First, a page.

How many times
do we see advertisements which urge us to 'extend our homes tastefully and
economically' by buying some brand or other of conservatory? For many home
owners it clearly is an attractive proposition and if well designed, a light,
timber and glass structure may present the most sensitive means of extending
an historic house, allowing the original form of the building to be seen
clearly. However, a poor design can look ugly and out of place and whether
a conservatory might be an appropriate addition to an historic building
needs careful consideration.
The earliest known conservatories date from the 17th century. The first
in Britain is believed to have been constructed in the Oxford Botanic
Gardens, followed soon after by another example in the Chelsea Physic
Garden. In the 18th century, the orangery became a fashionable addition
to the English country house. At Kensington Palace in 1704 Queen Anne
commissioned a Baroque design, attributed to Hawksmoor for a free-standing
orangery in the grounds. However, it was not until the early 19th century
that conservatories came within the reach of private individuals. Glass
houses of all kinds became popular in the mid-19th century as improvements
in technology led to cheaper glass and cast iron and enabled larger sheets
of glass to be produced. Paxton's Crystal Palace, constructed for the
1851 Great Exhibition, provided a dramatic advertisement for glazed structures
and was a major influence on the popularity of conservatories. They reached
their zenith in the late Victorian and Edwardian era, but by the end of
the First World War they were no longer in fashion. In the last 30 years
there has been a resurgence in their popularity and hence the number of
firms producing a variety of proprietary and bespoke designs of differing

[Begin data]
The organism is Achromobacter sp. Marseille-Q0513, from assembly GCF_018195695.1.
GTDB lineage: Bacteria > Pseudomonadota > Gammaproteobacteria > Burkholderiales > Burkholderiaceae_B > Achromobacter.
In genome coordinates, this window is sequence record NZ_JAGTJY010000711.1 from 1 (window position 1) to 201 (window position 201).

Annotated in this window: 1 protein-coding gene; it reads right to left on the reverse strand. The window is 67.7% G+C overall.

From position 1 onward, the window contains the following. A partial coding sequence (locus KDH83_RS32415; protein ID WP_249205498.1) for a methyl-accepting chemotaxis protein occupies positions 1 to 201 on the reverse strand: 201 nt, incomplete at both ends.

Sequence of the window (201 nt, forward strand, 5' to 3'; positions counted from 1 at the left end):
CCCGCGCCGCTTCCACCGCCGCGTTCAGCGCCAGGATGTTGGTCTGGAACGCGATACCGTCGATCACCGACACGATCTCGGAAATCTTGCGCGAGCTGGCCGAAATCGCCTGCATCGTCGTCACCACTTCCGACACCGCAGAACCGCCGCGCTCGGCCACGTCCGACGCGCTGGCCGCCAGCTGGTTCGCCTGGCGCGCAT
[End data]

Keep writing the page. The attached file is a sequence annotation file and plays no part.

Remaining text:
quality and cost.
When considering the introduction of a conservatory, location is obviously a fundamental issue. The most natural location would usually be at garden level to the rear of a property (the basement level in some cases). Victorian and Edwardian conservatories are sometimes found at the front of a house which is set in its own grounds, away from passing traffic, but hardly ever in front of a town house, and a new conservatory would normally look out of place in this location. In urban streets there may also be a problem locating a conservatory at the side of a property as the views between houses are almost always important to the character of the street. If placed on a roof or on top of an existing extension a conservatory can look completely bizarre, having lost its relationship to the garden. Where the prevalent pattern at the rear of Georgian and Victorian terraced houses is that of repeated light-wells and rear extensions (or 'closet wings'), it is most common to place the conservatory in the light-well between the extensions. Setting back the rear building line of the conservatory from that of the adjacent extension also helps to maintain the rhythm of original extensions and limits intrusion into the garden itself.
An important consideration is how the conservatory is linked to the parent building. Where a building is listed, protection includes the whole of the interior, not just the exterior, and the cellular nature of historic buildings is a key element of their character. The local authority's conservation officer is unlikely to allow a new conservatory to be merged with an existing room by the demolition of a whole wall as this would entail considerable removal of original fabric and alter the room's proportions and character. Much less intervention is necessary if an existing opening is used. Ideally this would be a door, but often it may be possible to drop the sill of an existing window opening to create a doorway. If the window is to be removed, consider reusing it elsewhere on the building rather than discarding original or historic fabric, particularly if other extensions and alterations are proposed at the same time. By minimising alterations in this way, the original building may continue to be 'read' through the conservatory.